Today we continue our close examination of 1 Corinthians 1:2. Although Paul uses the same word hagioi in the first two phrases of this verse, there is a slightly different meaning between the two uses. The first phrase, “sanctified in Jesus Christ,” talks about our separation, which is what it means to be a saint. In the second phrase, “called to be holy,” Paul is not repeating himself, saying exactly the same thing. He is saying that you are separated unto Christ, and you are called now to go on in terms of what that separation means and become increasingly holy in the context of your life. But whether you get the idea in the first phrase or whether you get the idea in the second phrase, it is perfectly clear that Paul is saying, “Anyone who is a follower of Jesus Christ has been set apart to Jesus and his service.” Before you became a Christian, you served yourself. You were set apart for your own interests. But when you become a follower of Jesus Christ, you are set apart for him. This is what Paul says was true of the Corinthians.
Now, in verse 5, he talks about something else. Paul says, “For in him” (that is, in Christ – having been set apart to him) “you have been enriched in every way in all your speaking and in all your knowledge.” There are different translations of this. It is quite possible that, as the translators reflected here, Paul is saying that the Corinthians were enriched in their ability to speak about spiritual things. We know that was true of them because later on in this book, where Paul begins to speak about the problem of their speaking in tongues, he points out that they were quite eloquent. Many of them took pride in their eloquence. That became a problem as well. When translators come to that word, logoi, they think that, at this point, that is what it refers to.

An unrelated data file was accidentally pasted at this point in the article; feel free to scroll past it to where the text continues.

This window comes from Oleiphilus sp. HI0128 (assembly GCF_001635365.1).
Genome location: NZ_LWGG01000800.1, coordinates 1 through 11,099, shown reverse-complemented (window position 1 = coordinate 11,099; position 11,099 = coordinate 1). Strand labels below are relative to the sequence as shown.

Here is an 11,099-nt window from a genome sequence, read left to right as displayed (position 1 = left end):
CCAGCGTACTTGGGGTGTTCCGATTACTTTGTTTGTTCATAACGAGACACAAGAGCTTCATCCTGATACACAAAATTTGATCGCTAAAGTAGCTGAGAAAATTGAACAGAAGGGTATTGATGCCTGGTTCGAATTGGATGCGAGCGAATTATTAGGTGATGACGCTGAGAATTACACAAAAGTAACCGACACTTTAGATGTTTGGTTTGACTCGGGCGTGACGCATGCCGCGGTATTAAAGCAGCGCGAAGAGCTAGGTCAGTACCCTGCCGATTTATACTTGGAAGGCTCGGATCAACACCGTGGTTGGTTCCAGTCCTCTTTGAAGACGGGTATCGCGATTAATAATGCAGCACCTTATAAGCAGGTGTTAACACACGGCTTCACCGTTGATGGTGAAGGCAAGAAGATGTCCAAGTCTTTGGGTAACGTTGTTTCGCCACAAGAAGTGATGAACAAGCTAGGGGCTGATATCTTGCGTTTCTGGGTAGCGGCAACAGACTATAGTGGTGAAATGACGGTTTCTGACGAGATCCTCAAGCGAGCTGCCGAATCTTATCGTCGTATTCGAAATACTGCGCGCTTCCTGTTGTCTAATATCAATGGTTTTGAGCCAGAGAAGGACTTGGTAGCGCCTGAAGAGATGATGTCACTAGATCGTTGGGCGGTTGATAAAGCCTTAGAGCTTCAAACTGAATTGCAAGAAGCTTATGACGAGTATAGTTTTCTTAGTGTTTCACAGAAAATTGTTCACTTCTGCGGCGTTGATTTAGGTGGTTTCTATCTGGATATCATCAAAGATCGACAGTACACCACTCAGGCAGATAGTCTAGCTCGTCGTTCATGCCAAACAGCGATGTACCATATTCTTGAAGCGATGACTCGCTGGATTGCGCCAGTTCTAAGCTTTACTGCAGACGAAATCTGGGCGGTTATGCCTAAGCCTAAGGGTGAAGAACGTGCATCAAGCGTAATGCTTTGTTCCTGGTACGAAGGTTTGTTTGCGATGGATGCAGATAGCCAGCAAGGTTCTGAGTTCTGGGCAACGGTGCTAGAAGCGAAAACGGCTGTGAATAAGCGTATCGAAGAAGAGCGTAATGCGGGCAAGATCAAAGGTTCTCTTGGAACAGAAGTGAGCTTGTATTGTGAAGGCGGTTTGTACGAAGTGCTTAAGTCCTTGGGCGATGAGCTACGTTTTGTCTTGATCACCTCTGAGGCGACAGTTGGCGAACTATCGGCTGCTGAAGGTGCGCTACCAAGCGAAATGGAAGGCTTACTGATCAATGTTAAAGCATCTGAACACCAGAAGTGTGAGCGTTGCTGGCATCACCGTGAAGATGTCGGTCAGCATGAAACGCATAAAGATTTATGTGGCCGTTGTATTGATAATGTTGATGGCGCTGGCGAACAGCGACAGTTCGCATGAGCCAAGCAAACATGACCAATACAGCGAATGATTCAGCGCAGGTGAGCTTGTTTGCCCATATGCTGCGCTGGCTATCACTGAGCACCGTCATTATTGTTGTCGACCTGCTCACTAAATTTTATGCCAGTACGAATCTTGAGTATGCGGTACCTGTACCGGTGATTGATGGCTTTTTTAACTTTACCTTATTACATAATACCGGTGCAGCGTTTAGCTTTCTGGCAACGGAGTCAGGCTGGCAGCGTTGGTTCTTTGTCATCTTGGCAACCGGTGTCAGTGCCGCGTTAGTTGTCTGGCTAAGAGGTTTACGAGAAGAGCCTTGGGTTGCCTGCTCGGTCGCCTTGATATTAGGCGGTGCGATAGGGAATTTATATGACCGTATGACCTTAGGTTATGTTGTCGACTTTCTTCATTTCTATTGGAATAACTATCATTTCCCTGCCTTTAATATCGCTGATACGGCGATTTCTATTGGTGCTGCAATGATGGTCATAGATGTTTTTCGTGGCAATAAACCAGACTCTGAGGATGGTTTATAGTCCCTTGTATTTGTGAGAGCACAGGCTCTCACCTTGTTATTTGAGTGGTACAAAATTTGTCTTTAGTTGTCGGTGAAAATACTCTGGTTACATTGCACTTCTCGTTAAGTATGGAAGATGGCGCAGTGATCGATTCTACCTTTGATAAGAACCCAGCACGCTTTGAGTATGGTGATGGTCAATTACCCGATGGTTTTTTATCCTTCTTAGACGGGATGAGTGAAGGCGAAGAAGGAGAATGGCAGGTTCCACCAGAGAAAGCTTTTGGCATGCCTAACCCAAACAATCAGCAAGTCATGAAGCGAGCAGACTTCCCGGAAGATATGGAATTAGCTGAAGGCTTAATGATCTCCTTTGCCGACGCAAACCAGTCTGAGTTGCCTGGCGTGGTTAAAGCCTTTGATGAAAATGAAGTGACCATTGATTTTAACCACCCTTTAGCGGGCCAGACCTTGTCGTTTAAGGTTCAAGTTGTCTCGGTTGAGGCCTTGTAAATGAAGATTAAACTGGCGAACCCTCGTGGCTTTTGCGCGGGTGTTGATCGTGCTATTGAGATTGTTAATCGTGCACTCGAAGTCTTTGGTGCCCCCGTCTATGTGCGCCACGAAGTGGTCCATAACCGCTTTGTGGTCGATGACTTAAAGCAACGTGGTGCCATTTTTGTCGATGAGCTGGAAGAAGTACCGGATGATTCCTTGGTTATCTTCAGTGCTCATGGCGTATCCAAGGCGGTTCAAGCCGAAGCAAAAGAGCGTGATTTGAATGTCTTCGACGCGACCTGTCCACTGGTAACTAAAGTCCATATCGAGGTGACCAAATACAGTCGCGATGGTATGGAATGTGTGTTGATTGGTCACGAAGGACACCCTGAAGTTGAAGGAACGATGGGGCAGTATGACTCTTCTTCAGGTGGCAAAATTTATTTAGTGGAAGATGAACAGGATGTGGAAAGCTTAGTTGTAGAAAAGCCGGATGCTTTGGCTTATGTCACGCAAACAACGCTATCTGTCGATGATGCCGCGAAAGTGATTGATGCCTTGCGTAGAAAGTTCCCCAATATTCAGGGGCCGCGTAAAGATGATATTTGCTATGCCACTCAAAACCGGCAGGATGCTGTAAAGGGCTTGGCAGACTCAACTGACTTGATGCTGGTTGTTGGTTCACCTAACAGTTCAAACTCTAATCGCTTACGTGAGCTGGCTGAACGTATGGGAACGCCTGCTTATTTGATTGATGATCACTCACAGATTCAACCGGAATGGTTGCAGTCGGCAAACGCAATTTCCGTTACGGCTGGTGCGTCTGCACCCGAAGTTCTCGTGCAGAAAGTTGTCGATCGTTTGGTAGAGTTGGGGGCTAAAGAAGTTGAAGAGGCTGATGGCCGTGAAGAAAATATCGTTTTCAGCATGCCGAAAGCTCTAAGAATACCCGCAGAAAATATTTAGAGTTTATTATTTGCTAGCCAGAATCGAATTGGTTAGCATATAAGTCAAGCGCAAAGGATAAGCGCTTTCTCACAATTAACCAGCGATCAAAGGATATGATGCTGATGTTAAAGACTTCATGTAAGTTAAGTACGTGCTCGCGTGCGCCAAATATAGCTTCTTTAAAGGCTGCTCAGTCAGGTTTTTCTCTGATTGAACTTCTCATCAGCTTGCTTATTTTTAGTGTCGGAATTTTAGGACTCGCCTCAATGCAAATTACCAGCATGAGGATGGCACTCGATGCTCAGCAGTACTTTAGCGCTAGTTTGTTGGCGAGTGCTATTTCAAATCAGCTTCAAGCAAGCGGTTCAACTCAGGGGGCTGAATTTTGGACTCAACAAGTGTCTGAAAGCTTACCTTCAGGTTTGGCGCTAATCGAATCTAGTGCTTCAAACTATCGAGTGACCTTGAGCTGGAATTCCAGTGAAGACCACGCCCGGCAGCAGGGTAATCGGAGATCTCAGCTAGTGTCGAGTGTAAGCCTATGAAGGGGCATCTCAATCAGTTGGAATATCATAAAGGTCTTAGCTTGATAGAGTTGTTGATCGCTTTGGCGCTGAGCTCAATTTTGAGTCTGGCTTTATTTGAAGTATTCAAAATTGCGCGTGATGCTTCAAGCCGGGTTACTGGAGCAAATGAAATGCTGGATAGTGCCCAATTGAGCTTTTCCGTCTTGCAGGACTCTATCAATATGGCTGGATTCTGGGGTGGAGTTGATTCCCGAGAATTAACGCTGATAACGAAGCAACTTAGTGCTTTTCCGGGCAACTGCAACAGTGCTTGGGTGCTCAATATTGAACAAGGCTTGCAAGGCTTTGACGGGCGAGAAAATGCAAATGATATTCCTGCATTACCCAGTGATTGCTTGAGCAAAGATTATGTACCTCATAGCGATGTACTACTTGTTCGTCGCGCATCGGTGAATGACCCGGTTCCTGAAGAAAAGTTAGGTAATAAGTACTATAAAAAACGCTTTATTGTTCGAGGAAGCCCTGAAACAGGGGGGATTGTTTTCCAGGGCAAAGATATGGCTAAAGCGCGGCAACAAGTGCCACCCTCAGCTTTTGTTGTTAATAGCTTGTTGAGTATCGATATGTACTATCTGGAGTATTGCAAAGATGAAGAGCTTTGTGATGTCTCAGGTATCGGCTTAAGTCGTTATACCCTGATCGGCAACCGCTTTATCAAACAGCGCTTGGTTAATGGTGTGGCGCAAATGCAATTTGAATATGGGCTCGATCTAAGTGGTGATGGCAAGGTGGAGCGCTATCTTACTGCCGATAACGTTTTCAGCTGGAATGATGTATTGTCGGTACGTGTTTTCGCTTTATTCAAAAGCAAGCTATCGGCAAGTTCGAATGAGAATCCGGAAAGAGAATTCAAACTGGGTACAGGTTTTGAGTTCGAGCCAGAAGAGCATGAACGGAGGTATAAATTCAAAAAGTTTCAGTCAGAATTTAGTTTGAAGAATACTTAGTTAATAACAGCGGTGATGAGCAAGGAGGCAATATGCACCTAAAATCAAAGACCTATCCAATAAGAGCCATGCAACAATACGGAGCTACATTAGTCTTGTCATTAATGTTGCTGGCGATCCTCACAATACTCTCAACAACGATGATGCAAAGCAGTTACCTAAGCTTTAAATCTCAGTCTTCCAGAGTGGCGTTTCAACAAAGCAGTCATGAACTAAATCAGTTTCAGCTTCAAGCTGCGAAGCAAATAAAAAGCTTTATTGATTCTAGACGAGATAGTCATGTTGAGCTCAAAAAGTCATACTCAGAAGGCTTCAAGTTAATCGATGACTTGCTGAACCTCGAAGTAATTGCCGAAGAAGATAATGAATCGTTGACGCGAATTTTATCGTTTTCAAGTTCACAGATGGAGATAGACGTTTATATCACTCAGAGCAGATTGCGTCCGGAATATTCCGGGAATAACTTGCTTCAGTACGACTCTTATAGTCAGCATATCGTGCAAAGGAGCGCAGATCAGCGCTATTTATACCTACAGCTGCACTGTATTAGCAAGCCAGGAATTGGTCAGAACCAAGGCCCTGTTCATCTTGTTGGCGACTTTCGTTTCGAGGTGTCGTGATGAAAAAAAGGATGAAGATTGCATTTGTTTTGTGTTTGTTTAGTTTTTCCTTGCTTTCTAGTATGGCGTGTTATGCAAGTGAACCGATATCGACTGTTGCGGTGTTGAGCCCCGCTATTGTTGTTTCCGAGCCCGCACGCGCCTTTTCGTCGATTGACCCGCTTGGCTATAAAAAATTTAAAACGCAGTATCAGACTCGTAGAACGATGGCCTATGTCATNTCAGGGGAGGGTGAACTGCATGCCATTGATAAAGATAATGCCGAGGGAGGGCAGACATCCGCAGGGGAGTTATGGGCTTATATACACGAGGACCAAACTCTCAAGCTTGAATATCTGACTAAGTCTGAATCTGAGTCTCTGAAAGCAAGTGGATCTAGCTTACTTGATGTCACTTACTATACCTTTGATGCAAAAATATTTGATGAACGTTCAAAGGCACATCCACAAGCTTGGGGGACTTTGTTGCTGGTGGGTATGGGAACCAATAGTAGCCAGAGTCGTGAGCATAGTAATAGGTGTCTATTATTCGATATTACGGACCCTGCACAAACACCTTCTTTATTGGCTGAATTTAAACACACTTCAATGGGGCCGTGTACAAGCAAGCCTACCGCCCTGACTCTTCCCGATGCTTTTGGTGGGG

I do not think that is the best translation. I think that when those two words occur together, logos, logoi, on the one hand and gnosis (“knowledge”) on the other, there is a contrast between pure doctrine on the one hand and understanding or perception of it on the other. You have to remember that the word logos means far more than “word” in its fullest New Testament meaning. It is used of Jesus Christ, for example, in John’s gospel. He is the “Logos of God.” The word logos comes over into English in our words theology and anthropology and soteriology, where the word logos is coupled with words for God and man and salvation. In every case when the word is used like that, it means “the doctrine of” – of God, of man, of salvation, and so on.
I would think that what Paul is saying here is that these Corinthians were not short in their understanding of spiritual things. They knew the doctrines of the faith. More than that, God had at the same time also given them a full measure of under-standing or perception where these things are concerned. That is, they did not merely find themselves in a position of being able to quote Christian doctrine off the top of their head as, for example, an unbelieving professor might very well do when teaching a class on theology in a secular university. But, in addition to that intellectual understanding, they really did perceive, in a spiritual way, what it was all about.
Consequently, they were able to encourage one another in spiritual things, as Paul later on in the epistle says they did. So, we have first of all the fact that they were separated unto Christ, saints participating in his holiness. Second, we have here that they were enriched by God in doctrinal knowledge and the perception of what it means.